Abbreviations:AE (adverse event), ALT (alanine aminotransferase), BMI (body mass index), BOC (boceprevir), BT (viral breakthrough), CPGs (Clinical Practice Guidelines), CYP3A4 (cytochrome p450 3A4), DAA (direct-acting antiviral), DVR (delayed virological response), EIA (enzyme immunoassays), EPO (erythropoietin), eRVR (extended rapid virological response), EVR (early virological response), G-CSF (granulocyte colony stimulating factor), GRADE (Grading of Recommendations Assessment, Development and Evaluation), HBV (hepatitis B virus), HCC (hepatocellular carcinoma), HCV (hepatitis C virus), IDU (intravenous/injecting drug use), IFN (interferon), IU (international units), LSM (liver stiffness measurement), LT (liver transplant), OST (opiate/opioid substitution treatment/therapy), PegIFN/RBV (pegylated interferon-α and ribavirin), PI (protease inhibitor), PWID (people who inject drugs), RVR (rapid virological response), SCAR (severe cutaneous adverse reaction), SVR (sustained virological response), TSH (thyroid stimulating hormone), TVR (telaprevir)
Blachier M, Leleu H, Peck-Radosavljevic M, Valla D-C, Roudot-Thoraval F. The burden of liver disease in Europe, a review of available epidemiological data. Geneva: European Association for the Study of the, Liver; 2013. www.easl.eu.
Rantala M, van de Laar M. Surveillance and epidemiology of hepatitis B and C in Europe – a review. Eur Surveill 2008;13(21): <http://www.eurosurveillance.org/ViewArticle.aspx?ArticleId=18880>.
Smith DB, Bukh J, Kuiken C, Muerhoff AS, Rice CM, Stapleton JT, et al. Expanded classification of hepatitis C Virus into 7 genotypes and 67 Subtypes: updated criteria and assignment web resource. Hepatology 2013. http://dx.doi.org/10.1002/hep.26744 [Epub ahead of print, PubMed PMID: 24115039.].
Natural history and public health burden
The current standard of care and developing therapies
- -How should acute and chronic hepatitis C be diagnosed?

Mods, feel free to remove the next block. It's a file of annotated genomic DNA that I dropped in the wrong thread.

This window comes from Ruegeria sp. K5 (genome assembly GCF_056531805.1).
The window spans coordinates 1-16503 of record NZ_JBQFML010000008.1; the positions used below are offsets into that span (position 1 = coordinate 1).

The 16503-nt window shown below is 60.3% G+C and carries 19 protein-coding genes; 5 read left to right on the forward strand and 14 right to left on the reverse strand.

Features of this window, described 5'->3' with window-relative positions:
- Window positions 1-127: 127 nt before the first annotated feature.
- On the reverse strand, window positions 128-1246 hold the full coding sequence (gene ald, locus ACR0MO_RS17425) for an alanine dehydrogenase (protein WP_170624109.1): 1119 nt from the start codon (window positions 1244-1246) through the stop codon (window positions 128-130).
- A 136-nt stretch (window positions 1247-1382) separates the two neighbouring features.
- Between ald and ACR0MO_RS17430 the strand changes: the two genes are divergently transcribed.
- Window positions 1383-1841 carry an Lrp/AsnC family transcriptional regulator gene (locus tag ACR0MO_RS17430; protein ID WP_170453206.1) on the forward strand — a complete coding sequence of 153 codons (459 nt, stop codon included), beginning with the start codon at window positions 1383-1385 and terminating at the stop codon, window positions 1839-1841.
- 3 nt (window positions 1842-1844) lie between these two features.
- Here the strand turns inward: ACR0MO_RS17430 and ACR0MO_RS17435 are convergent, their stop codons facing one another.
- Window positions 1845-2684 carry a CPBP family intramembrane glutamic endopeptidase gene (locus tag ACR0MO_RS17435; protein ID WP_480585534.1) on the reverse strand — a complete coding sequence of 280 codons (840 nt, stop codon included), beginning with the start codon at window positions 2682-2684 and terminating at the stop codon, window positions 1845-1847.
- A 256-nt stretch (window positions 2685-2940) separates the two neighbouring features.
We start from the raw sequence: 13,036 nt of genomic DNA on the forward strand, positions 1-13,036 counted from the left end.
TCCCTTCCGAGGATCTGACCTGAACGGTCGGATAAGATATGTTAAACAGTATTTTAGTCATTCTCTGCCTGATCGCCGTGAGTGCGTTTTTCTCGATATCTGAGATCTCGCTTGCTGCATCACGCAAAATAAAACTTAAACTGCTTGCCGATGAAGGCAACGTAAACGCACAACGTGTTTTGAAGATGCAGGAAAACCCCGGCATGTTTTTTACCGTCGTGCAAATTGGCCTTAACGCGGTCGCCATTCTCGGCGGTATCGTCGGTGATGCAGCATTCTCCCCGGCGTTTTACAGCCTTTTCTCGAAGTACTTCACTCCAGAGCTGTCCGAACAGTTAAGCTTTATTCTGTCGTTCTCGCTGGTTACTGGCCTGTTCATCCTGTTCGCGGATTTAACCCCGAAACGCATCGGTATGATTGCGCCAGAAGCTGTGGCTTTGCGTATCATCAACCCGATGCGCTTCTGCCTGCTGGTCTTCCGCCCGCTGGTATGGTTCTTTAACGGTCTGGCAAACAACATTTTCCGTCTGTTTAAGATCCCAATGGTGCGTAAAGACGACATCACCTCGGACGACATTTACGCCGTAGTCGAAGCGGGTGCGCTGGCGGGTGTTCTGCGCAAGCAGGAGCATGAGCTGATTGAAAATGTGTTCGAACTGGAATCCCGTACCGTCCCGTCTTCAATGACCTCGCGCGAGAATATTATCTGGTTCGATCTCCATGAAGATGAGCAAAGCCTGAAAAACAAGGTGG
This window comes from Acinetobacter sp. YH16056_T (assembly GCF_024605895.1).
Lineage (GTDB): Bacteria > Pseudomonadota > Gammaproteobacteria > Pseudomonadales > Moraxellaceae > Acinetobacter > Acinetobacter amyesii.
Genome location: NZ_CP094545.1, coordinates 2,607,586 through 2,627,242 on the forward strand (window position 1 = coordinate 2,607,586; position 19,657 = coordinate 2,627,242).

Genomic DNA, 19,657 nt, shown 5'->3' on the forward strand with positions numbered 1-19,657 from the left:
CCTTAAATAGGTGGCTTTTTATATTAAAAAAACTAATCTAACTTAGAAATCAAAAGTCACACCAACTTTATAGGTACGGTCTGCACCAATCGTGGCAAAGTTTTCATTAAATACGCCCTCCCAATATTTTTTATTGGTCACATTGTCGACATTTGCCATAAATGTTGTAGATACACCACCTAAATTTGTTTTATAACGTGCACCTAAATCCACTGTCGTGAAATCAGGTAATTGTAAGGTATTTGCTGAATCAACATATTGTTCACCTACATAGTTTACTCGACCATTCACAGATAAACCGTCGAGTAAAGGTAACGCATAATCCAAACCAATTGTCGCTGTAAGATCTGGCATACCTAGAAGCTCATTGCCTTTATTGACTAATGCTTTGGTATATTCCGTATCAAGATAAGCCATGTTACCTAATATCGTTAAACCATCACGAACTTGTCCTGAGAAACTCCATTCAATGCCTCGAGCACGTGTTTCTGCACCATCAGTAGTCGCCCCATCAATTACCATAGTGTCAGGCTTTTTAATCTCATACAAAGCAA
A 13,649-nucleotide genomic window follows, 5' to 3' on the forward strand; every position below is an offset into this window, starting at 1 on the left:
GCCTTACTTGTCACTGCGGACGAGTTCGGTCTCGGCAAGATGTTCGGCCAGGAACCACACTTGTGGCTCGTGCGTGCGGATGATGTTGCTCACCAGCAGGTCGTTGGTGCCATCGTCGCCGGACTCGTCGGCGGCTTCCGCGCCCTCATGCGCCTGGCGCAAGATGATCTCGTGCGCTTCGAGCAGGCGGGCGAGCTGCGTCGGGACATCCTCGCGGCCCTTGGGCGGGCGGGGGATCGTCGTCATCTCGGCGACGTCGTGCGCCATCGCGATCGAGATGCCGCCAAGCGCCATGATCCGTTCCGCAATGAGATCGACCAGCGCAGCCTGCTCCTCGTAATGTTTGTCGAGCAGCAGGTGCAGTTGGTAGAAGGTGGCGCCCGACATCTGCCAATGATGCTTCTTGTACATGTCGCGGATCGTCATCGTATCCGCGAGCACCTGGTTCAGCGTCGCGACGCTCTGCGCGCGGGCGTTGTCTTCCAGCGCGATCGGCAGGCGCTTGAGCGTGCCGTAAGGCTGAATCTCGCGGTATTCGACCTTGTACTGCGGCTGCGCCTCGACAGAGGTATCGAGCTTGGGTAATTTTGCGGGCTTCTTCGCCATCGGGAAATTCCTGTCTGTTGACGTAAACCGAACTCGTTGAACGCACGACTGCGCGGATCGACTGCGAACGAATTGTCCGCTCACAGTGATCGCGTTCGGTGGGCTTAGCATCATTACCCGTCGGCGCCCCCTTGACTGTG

- -What are the goals and endpoints of treatment?
- -What are the results of current therapies and the predictors of response?
- -How should patients be assessed before therapy?
- -What are the contra-indications to therapy?
- -Who should be treated with current licensed drugs?
- -For whom can treatment be deferred?
- -What first-line treatment should be prescribed?
- -How should treatment be managed?
- -How should treatment be tailored to the virological response?
- -How can SVR rates of antiviral treatment be improved?
- -How should patients with SVR be followed?
- -What should be offered to those who fail to achieve SVR?
- -How should patients with severe liver disease be treated?
- -How should special groups of patients be treated?
- -How should patients, infected after substance use, be treated?
- -How should we treat patients with acute hepatitis C?
- -How should untreated patients and non-sustained responders be followed?
- -What are the perspectives of new treatments?
Diagnosis of acute and chronic hepatitis C
Goals and endpoints of HCV therapy
- Martinot-Peignoux M.
- Stern C.
- Maylin S.
- Ripault M.P.
- Boyer N.
- Leclere L.
- et al.
Search for other causes of liver disease
Assessment of liver disease severity
HCV titre and genotype determination
Determination of host genetics
Contra-indications to therapy
IFN-α and ribavirin
Telaprevir or boceprevir based triple therapy
Indications for treatment: Who should be treated?
First-line treatment of chronic hepatitis C: Results of current therapies and predictors of response
Phase III data on telaprevir and boceprevir in treatment-naïve genotype 1 infection
- (1)Patients who are HCV RNA undetectable at week 8 and remain undetectable at week 24 can stop all drugs at week 28.
- (2)Patients with detectable HCV RNA at any time point between week 8 and 24, should continue triple therapy until week 36, then BOC should be stopped and PegIFN/RBV continued until week 48.
- (3)Response-guided therapy should be avoided in the presence of cirrhosis, where the recommended treatment schedule is a 4 week lead-in phase of PegIFN/RBV followed by 44 weeks of PegIFN/RBV plus BOC. This recommendation stems from caution rather than from detailed data in this category of patients.
A potential role for dual therapy in genotype 1 infection
Drug dosing in HCV genotype 1 therapy
Buti M, Agarwal K, Horsmans YJ, Sievert W, Janczewska E, Zeuzem S, et al. OPTIMIZE trial: non-inferiority of twice-daily telaprevir vs. administration every 8 h in treatment-naive, genotype 1 HCV infected patients. In: 63rd annual meeting of the American Association for the Study of Liver Diseases, Boston, MA, November 9–13; 2012 [abstract LB8].